Monday, March 19, 2007

Bears Making A Ruckus

A trend is your friend they say, and when the going gets tough, bears come out to hunt. Herd mentality, I guess. We have to filter out the noise made by the bears and just look at things in its proper perspective. If we were to look at the current bull run, it is not a massive one. In fact it ranks just seventh out of the nine bull runs in terms of scope and magnitude. Its hard to be over-exuberant or grossly over-inflated when you are #7.

Does anybody remember the global scenario a year ago? Corporate valuations are about similar but oil was some US$13-16 higher per barrel, we didn't see the edginess then as we do now, did we? Yes, there are worries in the market, the liquidity situation: as in all bull runs, it is generally fueled by strong liquidity - too much liquidity chasing assets creates bubbles, I doubt we are at a bubble stage yet.

But what is liquidity? It is certainly not just yen carry trade, its just a simple demand and supply equation. Liquidity has been growing, no doubt about that. Supply as in supply of scrips have been shrinking - either from being privatised/LBO or companies buying back shares and cancelling them. Remember that US companies cash balances have never been healthier and buybacks have been very good. Liquidity has been growing well via aggregation as well: thanks to the success of private equity and hedge funds popularity, a large amount of fund have been raised over the last few years. This kind of aggregation allows for a larger group of more-focused buying liquidity in the system, and don't forget the leverage factor in the present benign interest rate environment. Just in 2006 alone, the amount of actual equity supply decreased by 5% in the US alone. (On a totally different plane, the private equity expansion will ultimately lead to a few big bust-ups, that will signal the tapering off of growth in private equity. It will probably happen in a rising interest rate scenario... not just yet, a bit later.)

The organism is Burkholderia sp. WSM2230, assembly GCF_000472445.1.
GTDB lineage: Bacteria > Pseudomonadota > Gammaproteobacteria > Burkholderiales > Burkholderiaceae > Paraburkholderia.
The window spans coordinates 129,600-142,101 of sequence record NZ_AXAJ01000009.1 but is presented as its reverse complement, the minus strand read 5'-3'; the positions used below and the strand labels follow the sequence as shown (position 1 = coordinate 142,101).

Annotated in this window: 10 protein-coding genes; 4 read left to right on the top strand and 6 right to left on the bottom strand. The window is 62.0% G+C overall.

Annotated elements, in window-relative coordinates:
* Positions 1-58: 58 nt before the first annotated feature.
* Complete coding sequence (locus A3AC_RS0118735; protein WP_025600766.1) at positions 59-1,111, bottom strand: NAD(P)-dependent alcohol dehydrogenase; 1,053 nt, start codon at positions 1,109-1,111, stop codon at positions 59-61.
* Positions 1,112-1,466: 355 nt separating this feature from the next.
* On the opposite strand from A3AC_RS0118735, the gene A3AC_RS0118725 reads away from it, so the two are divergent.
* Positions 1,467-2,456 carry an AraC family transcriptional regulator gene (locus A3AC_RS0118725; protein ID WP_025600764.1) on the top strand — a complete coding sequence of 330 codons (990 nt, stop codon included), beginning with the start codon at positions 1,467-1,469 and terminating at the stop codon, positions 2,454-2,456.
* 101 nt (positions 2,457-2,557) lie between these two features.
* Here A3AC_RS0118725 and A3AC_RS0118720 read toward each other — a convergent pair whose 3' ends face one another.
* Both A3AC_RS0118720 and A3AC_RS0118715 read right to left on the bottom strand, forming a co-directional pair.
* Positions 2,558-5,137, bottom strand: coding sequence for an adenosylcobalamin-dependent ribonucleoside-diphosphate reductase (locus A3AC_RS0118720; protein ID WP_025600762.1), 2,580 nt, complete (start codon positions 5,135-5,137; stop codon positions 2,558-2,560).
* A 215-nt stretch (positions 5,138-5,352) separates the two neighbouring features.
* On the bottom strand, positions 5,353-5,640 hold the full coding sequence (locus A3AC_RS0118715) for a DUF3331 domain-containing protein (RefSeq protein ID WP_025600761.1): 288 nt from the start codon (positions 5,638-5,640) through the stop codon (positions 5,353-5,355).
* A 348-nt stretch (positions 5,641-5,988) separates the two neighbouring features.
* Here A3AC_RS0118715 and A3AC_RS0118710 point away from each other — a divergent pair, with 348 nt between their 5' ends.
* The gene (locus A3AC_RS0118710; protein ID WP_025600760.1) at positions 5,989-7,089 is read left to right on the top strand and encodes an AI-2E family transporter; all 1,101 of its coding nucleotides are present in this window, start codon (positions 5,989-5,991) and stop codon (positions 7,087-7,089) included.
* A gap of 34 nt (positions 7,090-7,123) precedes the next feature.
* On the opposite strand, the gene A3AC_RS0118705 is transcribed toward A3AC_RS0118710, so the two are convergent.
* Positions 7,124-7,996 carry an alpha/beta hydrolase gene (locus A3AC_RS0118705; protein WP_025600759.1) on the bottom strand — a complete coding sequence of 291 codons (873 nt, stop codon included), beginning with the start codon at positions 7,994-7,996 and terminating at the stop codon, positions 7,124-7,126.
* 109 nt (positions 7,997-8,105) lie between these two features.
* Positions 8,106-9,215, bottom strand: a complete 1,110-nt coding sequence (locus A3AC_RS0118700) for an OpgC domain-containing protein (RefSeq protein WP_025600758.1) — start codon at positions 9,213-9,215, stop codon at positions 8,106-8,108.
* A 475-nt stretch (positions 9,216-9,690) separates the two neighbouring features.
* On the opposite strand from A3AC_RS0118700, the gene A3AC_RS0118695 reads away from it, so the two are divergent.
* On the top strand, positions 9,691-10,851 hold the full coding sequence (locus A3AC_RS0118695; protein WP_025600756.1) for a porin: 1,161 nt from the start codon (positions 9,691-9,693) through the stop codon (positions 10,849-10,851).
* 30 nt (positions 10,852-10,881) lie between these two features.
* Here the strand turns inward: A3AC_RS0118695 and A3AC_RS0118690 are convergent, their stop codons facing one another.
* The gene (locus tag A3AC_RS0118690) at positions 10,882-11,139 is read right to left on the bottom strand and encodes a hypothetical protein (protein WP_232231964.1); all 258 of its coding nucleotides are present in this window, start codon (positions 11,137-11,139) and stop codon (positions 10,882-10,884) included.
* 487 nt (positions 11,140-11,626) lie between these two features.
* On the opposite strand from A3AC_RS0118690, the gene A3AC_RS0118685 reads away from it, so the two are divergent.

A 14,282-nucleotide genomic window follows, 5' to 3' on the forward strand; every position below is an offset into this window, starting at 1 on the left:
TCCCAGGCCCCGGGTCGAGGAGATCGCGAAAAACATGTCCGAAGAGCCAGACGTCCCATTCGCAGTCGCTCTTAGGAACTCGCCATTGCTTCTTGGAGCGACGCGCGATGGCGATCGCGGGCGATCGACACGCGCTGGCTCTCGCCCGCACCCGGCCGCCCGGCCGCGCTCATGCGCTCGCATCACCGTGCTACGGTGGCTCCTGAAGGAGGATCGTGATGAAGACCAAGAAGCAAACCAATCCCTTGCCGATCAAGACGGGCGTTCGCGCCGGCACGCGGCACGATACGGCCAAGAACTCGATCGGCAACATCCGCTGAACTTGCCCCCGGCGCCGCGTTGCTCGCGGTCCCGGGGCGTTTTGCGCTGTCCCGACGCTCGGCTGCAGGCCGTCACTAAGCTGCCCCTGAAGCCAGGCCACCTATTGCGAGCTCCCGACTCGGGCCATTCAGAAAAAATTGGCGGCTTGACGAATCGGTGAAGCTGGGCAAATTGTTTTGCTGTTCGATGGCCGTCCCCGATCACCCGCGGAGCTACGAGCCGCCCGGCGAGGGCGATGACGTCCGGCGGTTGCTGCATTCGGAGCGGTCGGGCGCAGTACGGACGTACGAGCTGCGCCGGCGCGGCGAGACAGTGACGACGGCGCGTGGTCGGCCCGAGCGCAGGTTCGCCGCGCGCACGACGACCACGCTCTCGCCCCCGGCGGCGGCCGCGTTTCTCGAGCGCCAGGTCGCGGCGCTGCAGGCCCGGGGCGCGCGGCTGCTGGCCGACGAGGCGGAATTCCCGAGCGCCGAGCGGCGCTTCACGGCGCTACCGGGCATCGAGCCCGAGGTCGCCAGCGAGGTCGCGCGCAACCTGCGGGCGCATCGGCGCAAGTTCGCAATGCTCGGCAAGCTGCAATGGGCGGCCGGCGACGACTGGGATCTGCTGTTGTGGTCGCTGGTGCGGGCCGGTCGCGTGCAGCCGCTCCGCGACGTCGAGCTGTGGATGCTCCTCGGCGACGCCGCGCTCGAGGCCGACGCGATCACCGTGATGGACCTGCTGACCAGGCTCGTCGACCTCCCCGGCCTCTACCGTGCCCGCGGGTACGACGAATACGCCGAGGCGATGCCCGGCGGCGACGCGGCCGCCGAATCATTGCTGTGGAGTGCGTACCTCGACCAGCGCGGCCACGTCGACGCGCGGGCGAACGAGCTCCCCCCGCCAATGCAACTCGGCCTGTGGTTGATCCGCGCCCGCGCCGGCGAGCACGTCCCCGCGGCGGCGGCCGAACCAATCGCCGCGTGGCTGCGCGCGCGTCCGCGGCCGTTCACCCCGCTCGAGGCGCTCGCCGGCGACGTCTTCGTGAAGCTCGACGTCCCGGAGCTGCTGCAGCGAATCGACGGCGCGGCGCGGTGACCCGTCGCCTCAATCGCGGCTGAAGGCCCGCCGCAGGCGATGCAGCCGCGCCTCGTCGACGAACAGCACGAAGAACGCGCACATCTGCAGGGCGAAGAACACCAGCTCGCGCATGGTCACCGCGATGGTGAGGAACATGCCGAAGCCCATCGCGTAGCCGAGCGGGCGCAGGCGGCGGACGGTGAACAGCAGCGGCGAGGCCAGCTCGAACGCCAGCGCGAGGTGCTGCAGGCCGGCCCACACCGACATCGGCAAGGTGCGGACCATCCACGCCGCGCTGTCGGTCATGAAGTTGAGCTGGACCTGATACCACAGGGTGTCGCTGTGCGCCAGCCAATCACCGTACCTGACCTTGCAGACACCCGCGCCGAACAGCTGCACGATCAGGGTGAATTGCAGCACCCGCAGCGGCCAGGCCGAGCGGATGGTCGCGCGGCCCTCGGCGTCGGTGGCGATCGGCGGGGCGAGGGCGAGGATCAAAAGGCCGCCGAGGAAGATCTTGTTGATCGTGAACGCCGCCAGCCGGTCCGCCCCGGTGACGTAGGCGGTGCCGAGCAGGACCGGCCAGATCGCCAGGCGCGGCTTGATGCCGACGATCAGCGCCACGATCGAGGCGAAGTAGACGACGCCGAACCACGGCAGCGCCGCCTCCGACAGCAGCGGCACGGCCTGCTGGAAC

Bears will be right if we have in our hands new information which is highly negative and surprising. But the subprime worries appears to be a bit late and overdone. If we look at US GDP growth for the past 3 quarters, the combined growth was just 2%, well below the previous year's 3.7%: which means to say that housing slowdown was already evident more than 6 months back. Investors were not terribly worried then because of the firm labour markets. Six months later, its the same scenario, yes a few big firms related to subprime appears to be in trouble - that to me signals the peaking of worries, not the start.

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